Former O.J. Simpson prosecutor talks 'Killer Ambition'
Updated 10:33 am, Monday, June 24, 2013
One of the rules of fiction writing is to write what you know.
That being said, it would come as no surprise that Marcia Clark, former Los Angeles prosecutor famously known for her involvement in the O.J. Simpson case that started the morning of June 13, 1994, is now a murder-mystery novelist.
Clark was in the "hot seat" on Tuesday as women involved with Ladies Who Launch and Over 40 Females gathered in the Callari Auto Group showroom in Darien to listen to her journey of becoming a writer and about her latest book, "Killer Ambition."
Ironically, the day before her appearance was the 19-year anniversary of the widely televised chase between Simpson in a white Ford Bronco and the Los Angeles police in tow on the Los Angeles freeways.
To write her novels about a female prosecutor, Clark said, she drew on her experiences working in the special trials unit in the Los Angeles district attorney's office as the first female there with four older men.
"They called me the `lawyerette,' " Clark said to the women in the audience, who laughed. "But they didn't do it for long."
"Killer Ambition" tells the story of the kidnapping of a major Hollywood mogul's daughter and the media's scrutiny of the lead prosecutor, Rachel Knight, and the major trial, something Clark experienced during the Simpson trial.
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"It's really fun to write courtroom scenes and I get to tell everybody what to say," Clark said, saying that after her first book, Publisher's Weekly wrote a headline that read "Clark Turns to Fiction to Control the Outcome."
"Like that's a bad thing?" Clark joked.
The moderators, Kathy McShane, managing director of Ladies Who Launch Connecticut, and Christine Oleynick, who leads the Fairfield chapter of Over 40 Females, asked Clark questions throughout the night, such as if she learned anything about herself through the writing process.
The hardest, Clark said, was writing about the most emotional scenes.
"One of the horrible experiences of law enforcement is having to make notification to families of murder victims," Clark said. "Having to write those scenes was horrific. When you're writing it, you have to feel it and it's horrible and it's a horrible pain to put yourself in the position of each character. It's fiction, but in the moment, it feels very, very real."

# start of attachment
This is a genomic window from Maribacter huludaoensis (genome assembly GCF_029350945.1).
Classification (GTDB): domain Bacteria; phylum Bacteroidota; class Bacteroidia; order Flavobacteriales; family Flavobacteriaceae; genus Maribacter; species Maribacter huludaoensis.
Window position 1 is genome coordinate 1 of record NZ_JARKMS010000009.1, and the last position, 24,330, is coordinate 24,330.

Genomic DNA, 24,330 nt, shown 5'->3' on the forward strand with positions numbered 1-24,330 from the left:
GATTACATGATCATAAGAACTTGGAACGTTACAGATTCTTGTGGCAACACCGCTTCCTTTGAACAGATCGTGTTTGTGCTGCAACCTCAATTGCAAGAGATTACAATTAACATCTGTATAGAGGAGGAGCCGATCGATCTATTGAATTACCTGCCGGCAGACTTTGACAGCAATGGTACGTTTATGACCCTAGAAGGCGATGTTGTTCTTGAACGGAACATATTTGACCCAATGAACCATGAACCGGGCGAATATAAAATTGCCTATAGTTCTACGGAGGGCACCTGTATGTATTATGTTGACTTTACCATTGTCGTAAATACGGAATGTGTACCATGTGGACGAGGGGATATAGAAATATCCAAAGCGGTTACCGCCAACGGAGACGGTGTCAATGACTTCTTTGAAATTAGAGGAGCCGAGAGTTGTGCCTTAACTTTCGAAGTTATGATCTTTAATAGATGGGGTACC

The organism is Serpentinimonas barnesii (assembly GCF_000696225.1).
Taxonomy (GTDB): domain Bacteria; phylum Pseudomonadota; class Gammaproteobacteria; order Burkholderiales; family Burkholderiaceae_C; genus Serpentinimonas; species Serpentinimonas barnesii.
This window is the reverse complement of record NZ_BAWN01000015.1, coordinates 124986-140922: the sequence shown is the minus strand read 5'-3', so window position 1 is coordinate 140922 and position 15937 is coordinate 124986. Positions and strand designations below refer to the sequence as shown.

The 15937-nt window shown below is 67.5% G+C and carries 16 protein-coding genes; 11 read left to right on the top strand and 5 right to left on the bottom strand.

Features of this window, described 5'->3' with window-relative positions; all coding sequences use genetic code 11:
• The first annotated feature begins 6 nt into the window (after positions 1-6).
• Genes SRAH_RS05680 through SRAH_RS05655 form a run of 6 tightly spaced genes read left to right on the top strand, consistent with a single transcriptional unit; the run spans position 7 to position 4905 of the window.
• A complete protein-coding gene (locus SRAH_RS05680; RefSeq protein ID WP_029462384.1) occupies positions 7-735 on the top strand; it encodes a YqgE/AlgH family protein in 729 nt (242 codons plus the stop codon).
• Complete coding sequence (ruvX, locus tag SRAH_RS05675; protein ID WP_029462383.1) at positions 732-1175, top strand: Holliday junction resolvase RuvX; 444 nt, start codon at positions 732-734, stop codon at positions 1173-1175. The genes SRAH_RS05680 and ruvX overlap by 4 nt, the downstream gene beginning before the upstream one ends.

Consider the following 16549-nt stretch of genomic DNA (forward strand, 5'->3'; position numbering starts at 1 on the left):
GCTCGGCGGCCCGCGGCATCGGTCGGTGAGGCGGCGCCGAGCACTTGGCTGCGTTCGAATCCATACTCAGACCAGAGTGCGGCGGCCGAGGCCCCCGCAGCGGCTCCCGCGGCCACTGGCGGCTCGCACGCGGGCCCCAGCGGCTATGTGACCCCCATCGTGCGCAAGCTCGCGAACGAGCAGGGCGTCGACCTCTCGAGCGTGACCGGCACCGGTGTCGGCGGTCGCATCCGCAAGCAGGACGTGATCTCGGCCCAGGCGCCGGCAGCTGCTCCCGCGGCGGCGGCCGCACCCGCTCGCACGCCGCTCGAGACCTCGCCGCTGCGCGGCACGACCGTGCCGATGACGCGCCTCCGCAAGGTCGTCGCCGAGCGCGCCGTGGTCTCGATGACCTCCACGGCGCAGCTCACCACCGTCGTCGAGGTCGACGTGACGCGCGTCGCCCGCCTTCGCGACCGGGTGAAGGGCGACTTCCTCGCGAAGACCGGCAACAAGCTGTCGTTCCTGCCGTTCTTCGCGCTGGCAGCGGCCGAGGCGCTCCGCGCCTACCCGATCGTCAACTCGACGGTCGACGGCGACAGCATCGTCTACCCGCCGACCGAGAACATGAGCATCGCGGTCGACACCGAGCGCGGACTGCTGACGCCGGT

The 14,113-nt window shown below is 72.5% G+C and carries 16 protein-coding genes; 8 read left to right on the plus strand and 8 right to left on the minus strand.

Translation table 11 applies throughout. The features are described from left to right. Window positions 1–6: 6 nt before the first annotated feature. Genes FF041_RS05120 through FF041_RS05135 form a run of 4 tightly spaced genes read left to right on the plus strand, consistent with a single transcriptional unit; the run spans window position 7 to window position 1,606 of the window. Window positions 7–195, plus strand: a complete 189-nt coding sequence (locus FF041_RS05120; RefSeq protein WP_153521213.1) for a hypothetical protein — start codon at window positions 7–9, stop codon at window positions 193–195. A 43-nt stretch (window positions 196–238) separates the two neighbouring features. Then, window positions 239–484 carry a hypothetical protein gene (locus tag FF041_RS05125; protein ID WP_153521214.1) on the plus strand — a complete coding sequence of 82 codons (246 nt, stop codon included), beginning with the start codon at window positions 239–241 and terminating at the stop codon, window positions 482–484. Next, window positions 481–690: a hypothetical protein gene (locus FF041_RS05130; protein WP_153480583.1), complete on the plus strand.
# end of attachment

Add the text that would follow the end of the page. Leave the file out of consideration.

The event, a collaboration of Ladies Who Launch, which is a network for female entrepreneurs, and Over 40 Females, a network for women over the age of 40, was important for Clark because she said too often, people think that women are incapable of working together.
"I really wanted to show in this novel that women do support each other," Clark said. "And the degree and complexity that they do is really unique and special. There's too many of these shows about these women at each other's backs and at each other's throats and that's not really true."
Clark said that right after leaving the D.A.'s office, she did miss being in the courtroom, but as time went on, those feelings went away. That came a surprise, since Clark said when she was a prosecutor, it was all she wanted to do -- and that was that.
"They were going to have to carry me out of the courtroom in a pine box," Clark said. "That was my plan."
Instead, Clark returned to her childhood dream of being a writer, saying that her favorite detective was always Nancy Drew.
"Nancy!" Clark yelled as she pumped her fist in the air. "She's 84! I cracked the case, though. Every time her dad was out of town a maniac case landed in her lap."
Clark's message to those who are writing books is that while you may think you are boring, not everyone else will think that.
"Your experiences are unique to you and are uniquely important," Clark said. "And if it's really important to you and you've been bitten by the bug and you need to write, don't give up. Be relentless."
Judy Goss, the founder of Over 40 Females, said she was truly surprised at how open and relatable Clark was during the event. "I was expecting someone more closed off," said Goss, who lives on Long Island. "I guess there is the stereotype of the prosecutor. I was expecting someone who was going to come up and say, `Here's my book. Here's what I did. I gotta go. I gotta go back to New York.' I was so surprised. I really was surprised about her relatability."
"Killer Ambition," as well as the other Rachel Knight novels, are available in hardback and in the Kindle store.
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